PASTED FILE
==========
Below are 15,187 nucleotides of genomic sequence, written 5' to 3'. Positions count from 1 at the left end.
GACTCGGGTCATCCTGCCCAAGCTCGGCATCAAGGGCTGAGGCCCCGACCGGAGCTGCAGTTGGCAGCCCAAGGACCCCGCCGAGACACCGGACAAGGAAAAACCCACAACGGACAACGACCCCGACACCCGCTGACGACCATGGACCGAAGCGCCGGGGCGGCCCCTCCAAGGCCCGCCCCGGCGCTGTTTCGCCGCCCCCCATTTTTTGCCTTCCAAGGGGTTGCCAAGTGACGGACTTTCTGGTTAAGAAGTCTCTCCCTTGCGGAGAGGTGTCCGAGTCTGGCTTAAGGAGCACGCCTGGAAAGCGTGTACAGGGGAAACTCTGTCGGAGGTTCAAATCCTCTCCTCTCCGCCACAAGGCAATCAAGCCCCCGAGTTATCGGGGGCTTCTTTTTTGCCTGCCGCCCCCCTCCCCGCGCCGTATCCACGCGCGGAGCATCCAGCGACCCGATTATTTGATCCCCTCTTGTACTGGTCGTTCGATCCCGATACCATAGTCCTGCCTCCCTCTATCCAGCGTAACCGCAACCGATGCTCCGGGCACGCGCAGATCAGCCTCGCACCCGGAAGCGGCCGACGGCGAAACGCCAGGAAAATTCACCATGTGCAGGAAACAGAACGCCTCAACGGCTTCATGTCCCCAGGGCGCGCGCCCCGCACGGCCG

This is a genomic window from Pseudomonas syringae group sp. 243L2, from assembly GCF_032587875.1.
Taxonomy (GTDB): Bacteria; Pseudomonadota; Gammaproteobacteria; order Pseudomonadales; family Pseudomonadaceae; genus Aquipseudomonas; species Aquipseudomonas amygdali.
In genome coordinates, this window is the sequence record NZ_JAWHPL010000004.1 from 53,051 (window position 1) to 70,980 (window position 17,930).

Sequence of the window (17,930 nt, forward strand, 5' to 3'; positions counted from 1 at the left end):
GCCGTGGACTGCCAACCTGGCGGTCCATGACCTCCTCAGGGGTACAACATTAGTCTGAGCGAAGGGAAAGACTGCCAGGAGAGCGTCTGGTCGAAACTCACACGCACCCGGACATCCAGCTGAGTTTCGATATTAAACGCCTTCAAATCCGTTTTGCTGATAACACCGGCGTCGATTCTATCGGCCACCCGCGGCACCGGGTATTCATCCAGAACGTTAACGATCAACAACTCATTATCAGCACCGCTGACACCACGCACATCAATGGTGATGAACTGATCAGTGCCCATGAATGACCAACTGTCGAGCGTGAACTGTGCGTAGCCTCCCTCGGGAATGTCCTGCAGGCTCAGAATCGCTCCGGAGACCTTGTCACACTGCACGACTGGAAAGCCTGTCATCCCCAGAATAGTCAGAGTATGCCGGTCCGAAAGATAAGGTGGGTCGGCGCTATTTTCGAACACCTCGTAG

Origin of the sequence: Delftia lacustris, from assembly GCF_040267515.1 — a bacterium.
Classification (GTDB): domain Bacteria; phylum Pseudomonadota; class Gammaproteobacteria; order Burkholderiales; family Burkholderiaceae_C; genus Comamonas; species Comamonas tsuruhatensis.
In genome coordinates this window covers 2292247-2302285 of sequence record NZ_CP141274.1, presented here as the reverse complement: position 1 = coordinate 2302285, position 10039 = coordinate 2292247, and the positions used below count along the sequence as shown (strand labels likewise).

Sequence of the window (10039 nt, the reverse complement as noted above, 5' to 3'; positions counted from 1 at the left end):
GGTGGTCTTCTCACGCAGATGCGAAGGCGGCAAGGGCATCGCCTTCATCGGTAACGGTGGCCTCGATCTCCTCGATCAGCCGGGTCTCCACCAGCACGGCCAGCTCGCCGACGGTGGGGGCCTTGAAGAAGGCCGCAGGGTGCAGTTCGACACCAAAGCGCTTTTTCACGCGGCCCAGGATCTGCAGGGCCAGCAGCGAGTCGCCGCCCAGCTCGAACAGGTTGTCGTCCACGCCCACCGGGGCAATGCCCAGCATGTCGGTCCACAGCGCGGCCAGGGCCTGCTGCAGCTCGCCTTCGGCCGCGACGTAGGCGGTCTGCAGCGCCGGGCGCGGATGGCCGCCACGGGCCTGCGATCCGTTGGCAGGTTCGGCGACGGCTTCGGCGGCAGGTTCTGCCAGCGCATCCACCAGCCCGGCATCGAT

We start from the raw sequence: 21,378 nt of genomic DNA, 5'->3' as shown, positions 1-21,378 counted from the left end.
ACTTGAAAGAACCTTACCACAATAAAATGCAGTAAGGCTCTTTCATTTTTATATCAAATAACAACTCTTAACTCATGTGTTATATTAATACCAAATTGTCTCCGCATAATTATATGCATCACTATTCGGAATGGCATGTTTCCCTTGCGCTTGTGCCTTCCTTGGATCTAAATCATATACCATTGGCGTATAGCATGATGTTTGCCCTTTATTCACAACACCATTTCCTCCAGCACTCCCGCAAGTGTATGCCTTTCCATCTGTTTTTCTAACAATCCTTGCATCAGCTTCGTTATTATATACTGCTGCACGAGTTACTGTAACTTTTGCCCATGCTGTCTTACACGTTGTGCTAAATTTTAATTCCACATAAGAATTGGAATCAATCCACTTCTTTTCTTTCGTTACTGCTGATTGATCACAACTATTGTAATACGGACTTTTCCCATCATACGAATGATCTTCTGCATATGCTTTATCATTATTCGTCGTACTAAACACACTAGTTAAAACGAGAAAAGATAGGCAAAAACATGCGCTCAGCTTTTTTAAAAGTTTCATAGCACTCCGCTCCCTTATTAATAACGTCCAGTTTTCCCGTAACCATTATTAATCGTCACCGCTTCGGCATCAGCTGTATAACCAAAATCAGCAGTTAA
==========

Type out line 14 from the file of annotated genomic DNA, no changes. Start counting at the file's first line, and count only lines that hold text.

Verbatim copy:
ACTTGAAAGAACCTTACCACAATAAAATGCAGTAAGGCTCTTTCATTTTTATATCAAATAACAACTCTTAACTCATGTGTTATATTAATACCAAATTGTCTCCGCATAATTATATGCATCACTATTCGGAATGGCATGTTTCCCTTGCGCTTGTGCCTTCCTTGGATCTAAATCATATACCATTGGCGTATAGCATGATGTTTGCCCTTTATTCACAACACCATTTCCTCCAGCACTCCCGCAAGTGTATGCCTTTCCATCTGTTTTTCTAACAATCCTTGCATCAGCTTCGTTATTATATACTGCTGCACGAGTTACTGTAACTTTTGCCCATGCTGTCTTACACGTTGTGCTAAATTTTAATTCCACATAAGAATTGGAATCAATCCACTTCTTTTCTTTCGTTACTGCTGATTGATCACAACTATTGTAATACGGACTTTTCCCATCATACGAATGATCTTCTGCATATGCTTTATCATTATTCGTCGTACTAAACACACTAGTTAAAACGAGAAAAGATAGGCAAAAACATGCGCTCAGCTTTTTTAAAAGTTTCATAGCACTCCGCTCCCTTATTAATAACGTCCAGTTTTCCCGTAACCATTATTAATCGTCACCGCTTCGGCATCAGCTGTATAACCAAAATCAGCAGTTAA